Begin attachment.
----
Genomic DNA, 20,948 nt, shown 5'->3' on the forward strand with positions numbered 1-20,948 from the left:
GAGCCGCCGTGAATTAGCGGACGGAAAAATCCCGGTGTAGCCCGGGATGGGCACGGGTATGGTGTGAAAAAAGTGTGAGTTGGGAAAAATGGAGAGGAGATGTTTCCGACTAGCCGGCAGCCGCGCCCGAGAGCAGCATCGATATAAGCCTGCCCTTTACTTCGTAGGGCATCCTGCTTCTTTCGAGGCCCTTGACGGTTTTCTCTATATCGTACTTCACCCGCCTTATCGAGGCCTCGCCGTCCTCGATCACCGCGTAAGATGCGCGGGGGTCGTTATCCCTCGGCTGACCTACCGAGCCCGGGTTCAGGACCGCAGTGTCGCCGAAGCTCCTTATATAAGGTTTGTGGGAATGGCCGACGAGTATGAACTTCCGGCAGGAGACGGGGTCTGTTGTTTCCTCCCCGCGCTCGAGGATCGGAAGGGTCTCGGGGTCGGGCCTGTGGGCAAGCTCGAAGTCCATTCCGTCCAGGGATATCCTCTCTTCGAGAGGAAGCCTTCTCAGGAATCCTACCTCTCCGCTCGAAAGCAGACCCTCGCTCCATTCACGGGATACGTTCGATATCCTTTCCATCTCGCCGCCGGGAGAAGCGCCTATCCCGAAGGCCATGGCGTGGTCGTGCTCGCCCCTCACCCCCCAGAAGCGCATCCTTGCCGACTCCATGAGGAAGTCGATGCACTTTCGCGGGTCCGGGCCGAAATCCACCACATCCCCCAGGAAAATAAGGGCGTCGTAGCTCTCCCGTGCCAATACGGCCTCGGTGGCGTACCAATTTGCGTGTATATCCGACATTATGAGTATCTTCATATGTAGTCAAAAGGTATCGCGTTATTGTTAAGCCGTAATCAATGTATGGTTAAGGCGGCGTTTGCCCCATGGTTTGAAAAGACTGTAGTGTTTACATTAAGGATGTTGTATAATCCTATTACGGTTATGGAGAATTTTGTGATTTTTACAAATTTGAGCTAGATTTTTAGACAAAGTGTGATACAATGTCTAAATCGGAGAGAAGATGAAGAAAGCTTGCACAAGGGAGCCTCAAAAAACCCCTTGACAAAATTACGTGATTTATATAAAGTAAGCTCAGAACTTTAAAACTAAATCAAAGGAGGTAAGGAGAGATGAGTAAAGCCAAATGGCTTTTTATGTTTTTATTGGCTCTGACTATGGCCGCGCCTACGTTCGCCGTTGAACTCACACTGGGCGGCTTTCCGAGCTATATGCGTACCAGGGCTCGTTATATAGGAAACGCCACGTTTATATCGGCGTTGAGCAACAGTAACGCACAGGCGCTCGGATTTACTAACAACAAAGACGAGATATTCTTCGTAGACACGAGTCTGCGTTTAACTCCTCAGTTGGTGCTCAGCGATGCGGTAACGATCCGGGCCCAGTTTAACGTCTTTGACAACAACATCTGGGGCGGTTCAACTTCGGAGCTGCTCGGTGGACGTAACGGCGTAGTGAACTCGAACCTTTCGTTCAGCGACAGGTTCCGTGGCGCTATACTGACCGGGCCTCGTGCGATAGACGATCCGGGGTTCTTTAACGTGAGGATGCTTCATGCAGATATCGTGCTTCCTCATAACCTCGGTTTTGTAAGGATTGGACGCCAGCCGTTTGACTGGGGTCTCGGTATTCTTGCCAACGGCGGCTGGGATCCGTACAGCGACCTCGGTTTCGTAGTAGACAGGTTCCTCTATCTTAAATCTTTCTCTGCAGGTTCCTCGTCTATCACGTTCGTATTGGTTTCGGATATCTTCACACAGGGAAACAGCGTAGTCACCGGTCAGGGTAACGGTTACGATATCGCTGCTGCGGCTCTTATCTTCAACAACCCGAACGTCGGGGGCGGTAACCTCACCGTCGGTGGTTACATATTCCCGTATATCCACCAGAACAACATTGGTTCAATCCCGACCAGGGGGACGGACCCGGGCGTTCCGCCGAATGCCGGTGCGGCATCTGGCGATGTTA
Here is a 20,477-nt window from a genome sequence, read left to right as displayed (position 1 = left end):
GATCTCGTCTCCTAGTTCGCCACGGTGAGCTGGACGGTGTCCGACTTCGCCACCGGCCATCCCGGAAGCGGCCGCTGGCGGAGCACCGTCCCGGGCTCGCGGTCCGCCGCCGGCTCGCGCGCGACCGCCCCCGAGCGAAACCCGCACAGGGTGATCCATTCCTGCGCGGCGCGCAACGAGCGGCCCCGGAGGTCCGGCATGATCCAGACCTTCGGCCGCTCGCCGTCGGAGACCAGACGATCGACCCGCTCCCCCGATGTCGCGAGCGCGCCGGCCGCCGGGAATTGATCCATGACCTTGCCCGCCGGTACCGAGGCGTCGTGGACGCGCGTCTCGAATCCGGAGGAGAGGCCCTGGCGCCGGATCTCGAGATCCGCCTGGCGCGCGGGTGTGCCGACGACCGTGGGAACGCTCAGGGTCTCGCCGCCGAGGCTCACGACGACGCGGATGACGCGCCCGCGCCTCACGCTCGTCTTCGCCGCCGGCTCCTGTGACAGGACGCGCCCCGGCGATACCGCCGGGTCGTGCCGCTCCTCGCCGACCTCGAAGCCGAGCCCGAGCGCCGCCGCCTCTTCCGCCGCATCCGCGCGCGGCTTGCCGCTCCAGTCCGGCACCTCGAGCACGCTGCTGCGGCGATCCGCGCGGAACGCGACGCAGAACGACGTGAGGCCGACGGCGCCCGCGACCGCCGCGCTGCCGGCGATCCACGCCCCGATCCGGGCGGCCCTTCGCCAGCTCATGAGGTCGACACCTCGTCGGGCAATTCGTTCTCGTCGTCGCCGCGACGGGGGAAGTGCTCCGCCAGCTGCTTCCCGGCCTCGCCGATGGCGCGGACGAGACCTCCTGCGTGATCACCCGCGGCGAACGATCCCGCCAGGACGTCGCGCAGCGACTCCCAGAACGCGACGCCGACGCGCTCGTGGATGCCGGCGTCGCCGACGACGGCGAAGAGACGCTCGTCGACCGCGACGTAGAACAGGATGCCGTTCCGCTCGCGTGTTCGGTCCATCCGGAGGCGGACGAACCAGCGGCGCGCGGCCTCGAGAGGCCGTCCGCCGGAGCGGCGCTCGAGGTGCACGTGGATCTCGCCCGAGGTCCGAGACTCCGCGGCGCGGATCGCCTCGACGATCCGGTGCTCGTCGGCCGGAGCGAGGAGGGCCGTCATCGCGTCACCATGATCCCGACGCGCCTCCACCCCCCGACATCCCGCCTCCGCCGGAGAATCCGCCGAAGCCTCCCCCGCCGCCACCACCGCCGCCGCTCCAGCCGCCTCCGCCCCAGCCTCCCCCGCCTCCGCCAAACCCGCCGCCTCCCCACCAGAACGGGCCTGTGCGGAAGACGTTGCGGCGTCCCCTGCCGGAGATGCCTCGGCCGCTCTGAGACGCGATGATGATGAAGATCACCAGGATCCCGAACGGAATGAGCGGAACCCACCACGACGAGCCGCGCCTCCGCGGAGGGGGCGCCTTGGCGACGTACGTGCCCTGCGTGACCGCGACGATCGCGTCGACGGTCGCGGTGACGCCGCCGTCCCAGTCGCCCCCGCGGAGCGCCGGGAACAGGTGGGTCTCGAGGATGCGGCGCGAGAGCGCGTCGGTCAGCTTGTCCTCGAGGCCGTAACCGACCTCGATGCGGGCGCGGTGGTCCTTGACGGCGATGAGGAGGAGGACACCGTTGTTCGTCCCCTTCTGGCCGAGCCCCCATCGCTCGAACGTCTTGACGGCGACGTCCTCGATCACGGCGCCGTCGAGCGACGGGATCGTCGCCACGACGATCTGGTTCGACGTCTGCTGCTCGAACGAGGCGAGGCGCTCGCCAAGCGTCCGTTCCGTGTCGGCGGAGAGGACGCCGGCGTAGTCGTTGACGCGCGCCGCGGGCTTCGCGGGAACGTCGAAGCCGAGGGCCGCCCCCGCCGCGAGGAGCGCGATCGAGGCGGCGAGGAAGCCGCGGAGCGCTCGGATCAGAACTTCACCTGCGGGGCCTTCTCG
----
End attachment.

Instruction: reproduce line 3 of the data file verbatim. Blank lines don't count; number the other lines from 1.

Here is a 20,477-nt window from a genome sequence, read left to right as displayed (position 1 = left end):